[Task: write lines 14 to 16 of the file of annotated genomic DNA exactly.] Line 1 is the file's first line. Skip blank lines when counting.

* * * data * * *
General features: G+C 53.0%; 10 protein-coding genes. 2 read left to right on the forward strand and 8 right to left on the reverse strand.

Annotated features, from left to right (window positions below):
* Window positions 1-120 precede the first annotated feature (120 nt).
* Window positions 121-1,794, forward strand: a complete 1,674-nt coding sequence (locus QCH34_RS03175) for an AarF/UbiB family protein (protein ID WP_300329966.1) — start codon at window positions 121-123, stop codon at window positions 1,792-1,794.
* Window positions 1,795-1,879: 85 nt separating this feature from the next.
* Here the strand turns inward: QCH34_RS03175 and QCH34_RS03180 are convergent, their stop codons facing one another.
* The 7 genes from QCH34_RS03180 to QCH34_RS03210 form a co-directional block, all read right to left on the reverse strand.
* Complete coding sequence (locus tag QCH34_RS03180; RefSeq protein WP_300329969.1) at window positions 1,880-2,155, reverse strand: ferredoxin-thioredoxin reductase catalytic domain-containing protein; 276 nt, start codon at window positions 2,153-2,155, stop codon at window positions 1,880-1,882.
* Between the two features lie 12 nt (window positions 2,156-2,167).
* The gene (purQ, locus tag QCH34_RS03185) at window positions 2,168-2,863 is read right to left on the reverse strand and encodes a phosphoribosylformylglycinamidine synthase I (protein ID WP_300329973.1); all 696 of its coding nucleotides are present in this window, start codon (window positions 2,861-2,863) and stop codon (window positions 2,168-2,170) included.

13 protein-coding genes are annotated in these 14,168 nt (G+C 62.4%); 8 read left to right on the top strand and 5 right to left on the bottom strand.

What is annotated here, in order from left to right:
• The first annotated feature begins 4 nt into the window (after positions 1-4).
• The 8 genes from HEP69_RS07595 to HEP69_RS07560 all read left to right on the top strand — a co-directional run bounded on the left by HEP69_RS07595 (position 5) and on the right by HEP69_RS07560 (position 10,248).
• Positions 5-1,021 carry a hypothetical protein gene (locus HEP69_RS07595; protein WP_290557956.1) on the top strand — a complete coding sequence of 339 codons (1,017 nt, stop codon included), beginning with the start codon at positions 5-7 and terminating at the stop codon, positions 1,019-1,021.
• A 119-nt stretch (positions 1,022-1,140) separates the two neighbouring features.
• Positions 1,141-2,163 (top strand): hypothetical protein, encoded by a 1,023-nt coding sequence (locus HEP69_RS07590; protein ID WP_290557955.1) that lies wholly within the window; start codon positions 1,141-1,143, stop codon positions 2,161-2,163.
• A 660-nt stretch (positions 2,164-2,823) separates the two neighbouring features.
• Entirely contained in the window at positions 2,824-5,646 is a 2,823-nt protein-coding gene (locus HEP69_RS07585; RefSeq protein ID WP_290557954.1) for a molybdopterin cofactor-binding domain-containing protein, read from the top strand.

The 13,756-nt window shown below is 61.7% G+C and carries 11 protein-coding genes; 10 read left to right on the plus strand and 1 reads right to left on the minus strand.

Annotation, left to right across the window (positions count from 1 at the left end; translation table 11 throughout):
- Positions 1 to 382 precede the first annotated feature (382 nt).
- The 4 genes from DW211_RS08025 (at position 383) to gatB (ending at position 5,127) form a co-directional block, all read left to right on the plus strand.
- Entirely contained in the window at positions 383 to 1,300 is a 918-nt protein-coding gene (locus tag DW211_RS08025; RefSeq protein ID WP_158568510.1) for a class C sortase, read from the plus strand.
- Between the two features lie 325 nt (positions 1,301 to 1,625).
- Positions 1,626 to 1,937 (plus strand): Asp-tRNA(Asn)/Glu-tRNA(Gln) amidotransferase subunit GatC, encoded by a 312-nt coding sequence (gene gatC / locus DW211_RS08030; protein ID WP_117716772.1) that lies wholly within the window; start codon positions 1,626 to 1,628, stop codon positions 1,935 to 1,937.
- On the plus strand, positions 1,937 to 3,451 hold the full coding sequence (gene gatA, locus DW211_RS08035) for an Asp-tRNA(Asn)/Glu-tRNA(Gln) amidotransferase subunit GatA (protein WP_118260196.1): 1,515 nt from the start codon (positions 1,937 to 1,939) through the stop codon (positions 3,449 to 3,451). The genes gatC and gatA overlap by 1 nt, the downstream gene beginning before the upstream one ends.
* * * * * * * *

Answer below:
• The 8 genes from HEP69_RS07595 to HEP69_RS07560 all read left to right on the top strand — a co-directional run bounded on the left by HEP69_RS07595 (position 5) and on the right by HEP69_RS07560 (position 10,248).
• Positions 5-1,021 carry a hypothetical protein gene (locus HEP69_RS07595; protein WP_290557956.1) on the top strand — a complete coding sequence of 339 codons (1,017 nt, stop codon included), beginning with the start codon at positions 5-7 and terminating at the stop codon, positions 1,019-1,021.
• A 119-nt stretch (positions 1,022-1,140) separates the two neighbouring features.